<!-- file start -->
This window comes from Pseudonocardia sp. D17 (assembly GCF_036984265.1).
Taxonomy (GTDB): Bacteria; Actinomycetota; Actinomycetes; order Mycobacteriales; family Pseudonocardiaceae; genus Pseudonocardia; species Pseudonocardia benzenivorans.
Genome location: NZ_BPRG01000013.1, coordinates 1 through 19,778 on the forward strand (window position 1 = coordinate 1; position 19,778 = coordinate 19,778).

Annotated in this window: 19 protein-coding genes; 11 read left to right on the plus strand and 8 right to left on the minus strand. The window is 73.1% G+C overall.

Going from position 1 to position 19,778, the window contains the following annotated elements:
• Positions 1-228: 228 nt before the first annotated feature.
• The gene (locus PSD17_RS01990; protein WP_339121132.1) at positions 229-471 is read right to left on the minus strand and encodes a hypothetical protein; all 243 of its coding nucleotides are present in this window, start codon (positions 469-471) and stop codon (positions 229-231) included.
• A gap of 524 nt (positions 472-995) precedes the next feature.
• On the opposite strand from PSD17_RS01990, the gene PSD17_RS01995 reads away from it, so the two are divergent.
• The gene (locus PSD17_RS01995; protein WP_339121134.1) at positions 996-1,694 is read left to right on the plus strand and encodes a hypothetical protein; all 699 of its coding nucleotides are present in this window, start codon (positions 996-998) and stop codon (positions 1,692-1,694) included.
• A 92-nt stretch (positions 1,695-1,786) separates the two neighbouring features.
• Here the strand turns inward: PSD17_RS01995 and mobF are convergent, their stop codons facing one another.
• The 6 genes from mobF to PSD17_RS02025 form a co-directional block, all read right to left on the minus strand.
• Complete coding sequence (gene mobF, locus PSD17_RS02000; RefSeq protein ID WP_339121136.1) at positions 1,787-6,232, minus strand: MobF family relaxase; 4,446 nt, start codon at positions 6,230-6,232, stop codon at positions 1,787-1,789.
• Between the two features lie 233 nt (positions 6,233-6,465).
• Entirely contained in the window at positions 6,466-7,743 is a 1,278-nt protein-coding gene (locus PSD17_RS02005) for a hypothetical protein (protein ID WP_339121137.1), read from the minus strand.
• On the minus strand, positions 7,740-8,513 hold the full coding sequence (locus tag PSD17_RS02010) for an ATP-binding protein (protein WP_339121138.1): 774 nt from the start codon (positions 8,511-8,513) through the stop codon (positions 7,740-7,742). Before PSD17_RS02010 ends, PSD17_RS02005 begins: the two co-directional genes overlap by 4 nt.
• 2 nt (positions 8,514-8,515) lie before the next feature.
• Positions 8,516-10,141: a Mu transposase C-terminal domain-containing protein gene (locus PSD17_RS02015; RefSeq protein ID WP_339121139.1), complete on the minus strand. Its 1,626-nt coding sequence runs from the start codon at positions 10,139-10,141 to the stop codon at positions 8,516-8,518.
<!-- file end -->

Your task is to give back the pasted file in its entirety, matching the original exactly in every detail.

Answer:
This window comes from Pseudonocardia sp. D17 (assembly GCF_036984265.1).
Taxonomy (GTDB): Bacteria; Actinomycetota; Actinomycetes; order Mycobacteriales; family Pseudonocardiaceae; genus Pseudonocardia; species Pseudonocardia benzenivorans.
Genome location: NZ_BPRG01000013.1, coordinates 1 through 19,778 on the forward strand (window position 1 = coordinate 1; position 19,778 = coordinate 19,778).

Annotated in this window: 19 protein-coding genes; 11 read left to right on the plus strand and 8 right to left on the minus strand. The window is 73.1% G+C overall.

Going from position 1 to position 19,778, the window contains the following annotated elements:
• Positions 1-228: 228 nt before the first annotated feature.
• The gene (locus PSD17_RS01990; protein WP_339121132.1) at positions 229-471 is read right to left on the minus strand and encodes a hypothetical protein; all 243 of its coding nucleotides are present in this window, start codon (positions 469-471) and stop codon (positions 229-231) included.
• A gap of 524 nt (positions 472-995) precedes the next feature.
• On the opposite strand from PSD17_RS01990, the gene PSD17_RS01995 reads away from it, so the two are divergent.
• The gene (locus PSD17_RS01995; protein WP_339121134.1) at positions 996-1,694 is read left to right on the plus strand and encodes a hypothetical protein; all 699 of its coding nucleotides are present in this window, start codon (positions 996-998) and stop codon (positions 1,692-1,694) included.
• A 92-nt stretch (positions 1,695-1,786) separates the two neighbouring features.
• Here the strand turns inward: PSD17_RS01995 and mobF are convergent, their stop codons facing one another.
• The 6 genes from mobF to PSD17_RS02025 form a co-directional block, all read right to left on the minus strand.
• Complete coding sequence (gene mobF, locus PSD17_RS02000; RefSeq protein ID WP_339121136.1) at positions 1,787-6,232, minus strand: MobF family relaxase; 4,446 nt, start codon at positions 6,230-6,232, stop codon at positions 1,787-1,789.
• Between the two features lie 233 nt (positions 6,233-6,465).
• Entirely contained in the window at positions 6,466-7,743 is a 1,278-nt protein-coding gene (locus PSD17_RS02005) for a hypothetical protein (protein ID WP_339121137.1), read from the minus strand.
• On the minus strand, positions 7,740-8,513 hold the full coding sequence (locus tag PSD17_RS02010) for an ATP-binding protein (protein WP_339121138.1): 774 nt from the start codon (positions 8,511-8,513) through the stop codon (positions 7,740-7,742). Before PSD17_RS02010 ends, PSD17_RS02005 begins: the two co-directional genes overlap by 4 nt.
• 2 nt (positions 8,514-8,515) lie before the next feature.
• Positions 8,516-10,141: a Mu transposase C-terminal domain-containing protein gene (locus PSD17_RS02015; RefSeq protein ID WP_339121139.1), complete on the minus strand. Its 1,626-nt coding sequence runs from the start codon at positions 10,139-10,141 to the stop codon at positions 8,516-8,518.